We set off on a trail, heading towards the highway. Along the way I spotted this Bridled Forest Gecko (Gonatodes humeralis) on a trailside stump.

Bridled Forest Gecko - Atta Lodge, Guyana (photo by Laura Bond)

Bridled Forest Gecko - Atta Lodge, Guyana (photo by Laura Bond)

We also flushed a Spectacled Owl that happened to be roosting quite close to the footpath. Delon managed to spot it sitting quite far back in the forest. Awesome!

Spectacled Owl - Atta Lodge, Guyana

Laura watching the Spectacled Owl - Atta Lodge, Guyana

Along the highway we enjoyed seeing both pairs of Scarlet Macaws on their nests, a Greater Yellow-headed Vulture, and many of the same birds from the previous afternoon. A nice surprise was finding a pair of Rose-breasted Chats, especially since we had dipped on them earlier in the day. 

Rose-breasted Chat - Highway near Atta Lodge, Guyana

Several Green Oropendolas were heard calling from the forest canopy and one flew over our heads, carrying a food item of some sort. 

Green Oropendola - Highway near Atta Lodge, Guyana

We found a pair of Guianan Toucanets along the road as well, providing our first good looks at this diminutive species. 


We set up at the bridge twenty minutes before dusk. We hoped that the Crimson Topaz would return to its favorite perch along the creek like it had the previous evening, but we had no luck this time around. Several Proboscis Bats were roosting on an overhanging branch and a couple of Spectacled Caimans lurked in the murky water. A Coroya Wren sang, while two Whie-browed Antbirds skulked in the roadside vegetation.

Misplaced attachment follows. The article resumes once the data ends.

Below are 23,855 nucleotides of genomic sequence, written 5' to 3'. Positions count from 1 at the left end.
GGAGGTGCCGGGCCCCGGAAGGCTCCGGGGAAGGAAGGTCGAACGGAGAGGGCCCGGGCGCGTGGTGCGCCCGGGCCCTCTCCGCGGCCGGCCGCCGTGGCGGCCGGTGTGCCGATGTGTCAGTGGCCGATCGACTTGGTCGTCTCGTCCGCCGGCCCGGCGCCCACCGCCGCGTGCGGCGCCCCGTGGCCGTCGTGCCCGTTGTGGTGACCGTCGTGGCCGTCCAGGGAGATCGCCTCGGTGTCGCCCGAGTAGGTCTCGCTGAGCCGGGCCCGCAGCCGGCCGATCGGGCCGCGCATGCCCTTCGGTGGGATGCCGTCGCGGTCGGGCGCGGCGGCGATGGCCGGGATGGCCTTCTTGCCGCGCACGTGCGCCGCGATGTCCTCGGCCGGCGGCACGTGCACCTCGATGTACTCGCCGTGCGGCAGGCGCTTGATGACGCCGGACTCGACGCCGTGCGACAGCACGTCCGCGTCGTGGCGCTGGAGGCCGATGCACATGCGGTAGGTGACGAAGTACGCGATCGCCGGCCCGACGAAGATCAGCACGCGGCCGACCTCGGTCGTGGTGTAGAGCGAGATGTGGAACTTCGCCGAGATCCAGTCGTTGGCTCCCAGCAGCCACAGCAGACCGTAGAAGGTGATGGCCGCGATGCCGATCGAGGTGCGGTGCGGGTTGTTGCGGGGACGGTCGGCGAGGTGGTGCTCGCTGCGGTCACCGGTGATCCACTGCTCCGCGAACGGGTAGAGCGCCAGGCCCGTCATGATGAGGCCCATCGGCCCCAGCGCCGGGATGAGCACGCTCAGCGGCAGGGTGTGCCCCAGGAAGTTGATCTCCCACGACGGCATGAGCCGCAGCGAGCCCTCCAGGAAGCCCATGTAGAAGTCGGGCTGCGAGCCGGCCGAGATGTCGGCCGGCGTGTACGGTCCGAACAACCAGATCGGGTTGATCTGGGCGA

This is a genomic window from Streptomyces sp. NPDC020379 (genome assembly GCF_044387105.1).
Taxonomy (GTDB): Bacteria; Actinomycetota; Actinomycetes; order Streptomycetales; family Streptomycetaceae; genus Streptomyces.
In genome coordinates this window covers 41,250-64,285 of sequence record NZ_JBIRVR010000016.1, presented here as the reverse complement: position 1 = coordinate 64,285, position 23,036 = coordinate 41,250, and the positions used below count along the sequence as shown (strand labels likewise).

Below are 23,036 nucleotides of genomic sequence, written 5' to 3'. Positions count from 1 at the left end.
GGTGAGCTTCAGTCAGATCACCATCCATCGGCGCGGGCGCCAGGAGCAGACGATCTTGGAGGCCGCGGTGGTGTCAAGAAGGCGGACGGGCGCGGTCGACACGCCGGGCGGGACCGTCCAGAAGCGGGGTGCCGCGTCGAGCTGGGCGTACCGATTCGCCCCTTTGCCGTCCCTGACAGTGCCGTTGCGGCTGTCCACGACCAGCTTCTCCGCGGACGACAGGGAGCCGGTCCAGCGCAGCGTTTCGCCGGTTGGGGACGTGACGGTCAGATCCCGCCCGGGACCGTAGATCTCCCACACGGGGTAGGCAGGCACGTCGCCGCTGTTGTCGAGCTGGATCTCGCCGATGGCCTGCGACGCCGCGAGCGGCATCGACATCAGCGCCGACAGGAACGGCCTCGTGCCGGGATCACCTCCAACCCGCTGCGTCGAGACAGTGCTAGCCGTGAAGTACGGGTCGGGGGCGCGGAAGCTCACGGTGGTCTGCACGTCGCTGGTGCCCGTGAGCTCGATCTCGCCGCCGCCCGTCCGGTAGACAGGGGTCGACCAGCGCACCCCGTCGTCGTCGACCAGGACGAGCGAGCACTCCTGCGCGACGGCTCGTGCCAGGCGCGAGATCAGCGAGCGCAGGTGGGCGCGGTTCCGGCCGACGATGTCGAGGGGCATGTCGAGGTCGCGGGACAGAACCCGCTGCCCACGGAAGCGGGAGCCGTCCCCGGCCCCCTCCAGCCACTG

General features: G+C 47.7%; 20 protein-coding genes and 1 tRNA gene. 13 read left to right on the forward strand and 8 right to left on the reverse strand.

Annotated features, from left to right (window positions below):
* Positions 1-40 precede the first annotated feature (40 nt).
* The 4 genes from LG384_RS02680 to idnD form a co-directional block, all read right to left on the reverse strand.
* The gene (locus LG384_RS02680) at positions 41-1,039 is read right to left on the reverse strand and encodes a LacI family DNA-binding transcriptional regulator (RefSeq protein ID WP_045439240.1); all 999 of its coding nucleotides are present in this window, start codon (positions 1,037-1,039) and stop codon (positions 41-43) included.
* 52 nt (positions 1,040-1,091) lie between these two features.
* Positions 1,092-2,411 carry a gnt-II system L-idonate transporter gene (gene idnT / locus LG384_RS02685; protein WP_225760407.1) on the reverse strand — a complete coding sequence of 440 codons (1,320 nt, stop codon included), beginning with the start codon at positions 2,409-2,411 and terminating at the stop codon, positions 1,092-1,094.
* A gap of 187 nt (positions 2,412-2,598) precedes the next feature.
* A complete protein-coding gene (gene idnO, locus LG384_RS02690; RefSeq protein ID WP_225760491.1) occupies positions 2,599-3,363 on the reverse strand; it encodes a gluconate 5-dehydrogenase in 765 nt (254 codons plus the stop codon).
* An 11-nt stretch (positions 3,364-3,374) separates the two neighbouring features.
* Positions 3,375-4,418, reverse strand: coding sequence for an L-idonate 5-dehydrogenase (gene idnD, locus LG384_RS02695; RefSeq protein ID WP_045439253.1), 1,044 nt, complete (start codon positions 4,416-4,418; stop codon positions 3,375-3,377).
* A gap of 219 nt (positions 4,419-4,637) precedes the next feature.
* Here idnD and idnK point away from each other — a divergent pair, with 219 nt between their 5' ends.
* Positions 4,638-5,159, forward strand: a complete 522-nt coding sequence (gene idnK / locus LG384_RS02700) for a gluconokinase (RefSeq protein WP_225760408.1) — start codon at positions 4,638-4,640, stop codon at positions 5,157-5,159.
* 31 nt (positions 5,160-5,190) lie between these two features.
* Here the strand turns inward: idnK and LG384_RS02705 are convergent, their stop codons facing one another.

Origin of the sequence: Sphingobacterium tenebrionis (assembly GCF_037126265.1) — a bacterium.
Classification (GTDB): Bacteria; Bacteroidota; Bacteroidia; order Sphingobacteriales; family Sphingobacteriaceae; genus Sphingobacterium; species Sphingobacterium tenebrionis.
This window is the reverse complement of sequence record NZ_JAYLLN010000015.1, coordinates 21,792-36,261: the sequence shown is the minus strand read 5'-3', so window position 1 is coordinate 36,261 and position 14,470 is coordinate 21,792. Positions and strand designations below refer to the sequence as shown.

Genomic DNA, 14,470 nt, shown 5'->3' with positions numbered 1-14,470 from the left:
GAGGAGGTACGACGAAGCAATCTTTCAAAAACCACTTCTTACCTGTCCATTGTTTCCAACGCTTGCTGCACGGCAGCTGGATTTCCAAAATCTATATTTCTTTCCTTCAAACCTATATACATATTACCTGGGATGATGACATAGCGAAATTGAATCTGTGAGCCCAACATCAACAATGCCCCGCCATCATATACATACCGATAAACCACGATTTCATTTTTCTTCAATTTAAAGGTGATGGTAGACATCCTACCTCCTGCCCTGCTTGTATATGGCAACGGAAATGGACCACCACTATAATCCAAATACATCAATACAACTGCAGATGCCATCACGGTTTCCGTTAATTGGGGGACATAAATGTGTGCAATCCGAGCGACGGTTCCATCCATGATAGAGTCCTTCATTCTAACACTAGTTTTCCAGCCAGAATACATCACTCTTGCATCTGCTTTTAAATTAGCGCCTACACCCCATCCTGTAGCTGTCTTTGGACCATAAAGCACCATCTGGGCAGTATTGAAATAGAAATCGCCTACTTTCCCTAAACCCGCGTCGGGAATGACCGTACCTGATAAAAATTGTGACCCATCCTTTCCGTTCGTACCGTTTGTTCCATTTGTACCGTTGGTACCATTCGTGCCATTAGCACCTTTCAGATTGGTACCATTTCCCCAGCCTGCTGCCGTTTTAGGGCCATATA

Bridge along the highway west of Atta Lodge, Guyana

Once darkness settled in the real fun began. Several crabs were quickly found by the water's edge, including this macabre scene. 



The repetetive, deep croaking of various frogs drew our attention. We tracked down several Rusty Treefrogs (Boana boans), while the eyeshine of several others were illuminated on the other side of the watercourse with our flashlight beams. Any thoughts of crossing the creek were quickly stopped when one noticed all the eyeshine from the Spectacled Caimans. 

Rusty Treefrog (Boana boans) - Creek along highway west of Atta Lodge, Guyana

Laura made the find of the walk after we had been searching for nearly an hour. A baby South American Watersnake, drapped over a piece of concrete that was resting in the water under the bridge!

South American Watersnake (Helicops angulatus) - Creek along highway west of Atta Lodge, Guyana

Her sharp eyes had come in handy once again! We strategized how to catch the snake for a better look and were successful. I don't think Laura's smile could be any bigger in this photo. 

Laura with the South American Watersnake

Delon and Kendrick were pretty interested in the snake as well and I showed them how to tell it was a female. I even got them to hold the snake!

Kendrick, Josh and Delon with the South American Watersnake

We herped for a few more minutes but soon ventured back to the lodge. Our stomachs were grumbling plus it was already 7:30 PM, not giving us much time to hike back, eat and make our 9:00 PM bedtime. :)

Our time in Atta was drawing to a close - Thomas would be picking us up in the morning - but we maximized every hour and had a phenomenal time. I would love to return one day...

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February 1, 2018 - Second complete day at Atta Lodge